With our theme Those Nearest and Dearest People All Around, People Up and Down; we’ve talking about what it means to be a good friend.  Good friends share and care for each other!  We recently read a story called The Little Red Hen, and in this story Hen works on making bread.  For each step of making bread she asked her friends; Goose, Pig, and Cat if they would help her.  Each time her friends refused to help.

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At the end of the story Hen ate the bread all by herself because her friends didn’t help make the bread.  We had a class discussion on if Hen should have let her friends eat the bread anyways.  Some students said she should have let her friends eat the bread because her friends might be hungry.  They said she wasn’t a good friend either by not taking care of them.  Other students said she shouldn’t have to give them bread because the animals didn’t help make it.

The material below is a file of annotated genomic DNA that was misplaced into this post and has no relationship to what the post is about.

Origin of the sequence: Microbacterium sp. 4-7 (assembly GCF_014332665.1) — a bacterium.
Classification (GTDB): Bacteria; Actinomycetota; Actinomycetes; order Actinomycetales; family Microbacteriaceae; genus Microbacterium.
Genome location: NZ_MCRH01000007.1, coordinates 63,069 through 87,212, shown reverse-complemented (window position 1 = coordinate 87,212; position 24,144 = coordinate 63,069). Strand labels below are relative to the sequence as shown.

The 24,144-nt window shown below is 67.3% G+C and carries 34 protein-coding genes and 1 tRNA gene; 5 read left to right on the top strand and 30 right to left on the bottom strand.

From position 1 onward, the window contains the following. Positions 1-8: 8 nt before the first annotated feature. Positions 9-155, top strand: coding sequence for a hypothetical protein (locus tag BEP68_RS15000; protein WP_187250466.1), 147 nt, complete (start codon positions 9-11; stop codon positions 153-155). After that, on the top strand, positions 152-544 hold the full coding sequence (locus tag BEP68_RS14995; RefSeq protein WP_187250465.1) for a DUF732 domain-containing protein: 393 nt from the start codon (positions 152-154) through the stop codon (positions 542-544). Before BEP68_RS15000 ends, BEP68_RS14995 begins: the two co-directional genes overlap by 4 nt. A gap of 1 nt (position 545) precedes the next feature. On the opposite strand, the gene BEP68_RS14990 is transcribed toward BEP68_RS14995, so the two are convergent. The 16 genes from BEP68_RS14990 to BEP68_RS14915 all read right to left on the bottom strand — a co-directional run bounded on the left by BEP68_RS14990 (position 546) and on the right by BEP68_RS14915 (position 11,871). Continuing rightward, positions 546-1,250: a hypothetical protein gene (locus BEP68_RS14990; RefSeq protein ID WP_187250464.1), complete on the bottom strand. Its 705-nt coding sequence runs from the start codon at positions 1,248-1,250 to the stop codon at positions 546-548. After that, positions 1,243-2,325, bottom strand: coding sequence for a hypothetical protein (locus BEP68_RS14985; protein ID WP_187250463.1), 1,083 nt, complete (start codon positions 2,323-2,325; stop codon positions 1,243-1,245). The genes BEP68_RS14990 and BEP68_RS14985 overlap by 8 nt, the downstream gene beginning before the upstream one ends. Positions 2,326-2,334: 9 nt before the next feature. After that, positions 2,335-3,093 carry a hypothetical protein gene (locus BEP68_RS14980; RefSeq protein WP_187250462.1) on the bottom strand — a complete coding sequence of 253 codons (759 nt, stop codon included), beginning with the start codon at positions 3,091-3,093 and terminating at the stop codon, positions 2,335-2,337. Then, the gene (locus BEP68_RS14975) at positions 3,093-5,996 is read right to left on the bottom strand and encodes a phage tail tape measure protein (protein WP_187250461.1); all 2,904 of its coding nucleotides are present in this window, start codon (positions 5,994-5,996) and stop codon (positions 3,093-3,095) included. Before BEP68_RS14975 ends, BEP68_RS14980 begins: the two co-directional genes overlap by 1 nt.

Then we made a check-list chart and had students individually check whether they thought ‘yes’ Hen should have let her friends eat the bread, or ‘no’ Hen should not have let her friends eat the bread.

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Then students filled out their own individual check list (by copying the one we filled out as a class) and counted how many said ‘yes’ and how many said ‘no’.  They decided what was the answer that most people said in the class.

NOTE: The worksheet said ‘Did the Little Red Hen do the Right Thing?’, but I had posed the question “Should Hen have let her friends eat the bread?”.  I had noticed that as I was doing the lesson, so I had to clear that up with the students.

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